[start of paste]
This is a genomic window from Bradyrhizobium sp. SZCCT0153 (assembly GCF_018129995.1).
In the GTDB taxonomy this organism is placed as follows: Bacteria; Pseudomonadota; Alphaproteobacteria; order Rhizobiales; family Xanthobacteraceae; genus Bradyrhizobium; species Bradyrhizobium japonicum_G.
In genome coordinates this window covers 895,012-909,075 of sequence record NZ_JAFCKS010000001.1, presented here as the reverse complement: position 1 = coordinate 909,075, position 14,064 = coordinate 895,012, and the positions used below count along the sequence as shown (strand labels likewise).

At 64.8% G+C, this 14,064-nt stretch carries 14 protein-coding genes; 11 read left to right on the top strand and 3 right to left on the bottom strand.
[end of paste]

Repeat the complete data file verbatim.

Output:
This is a genomic window from Bradyrhizobium sp. SZCCT0153 (assembly GCF_018129995.1).
In the GTDB taxonomy this organism is placed as follows: Bacteria; Pseudomonadota; Alphaproteobacteria; order Rhizobiales; family Xanthobacteraceae; genus Bradyrhizobium; species Bradyrhizobium japonicum_G.
In genome coordinates this window covers 895,012-909,075 of sequence record NZ_JAFCKS010000001.1, presented here as the reverse complement: position 1 = coordinate 909,075, position 14,064 = coordinate 895,012, and the positions used below count along the sequence as shown (strand labels likewise).

At 64.8% G+C, this 14,064-nt stretch carries 14 protein-coding genes; 11 read left to right on the top strand and 3 right to left on the bottom strand.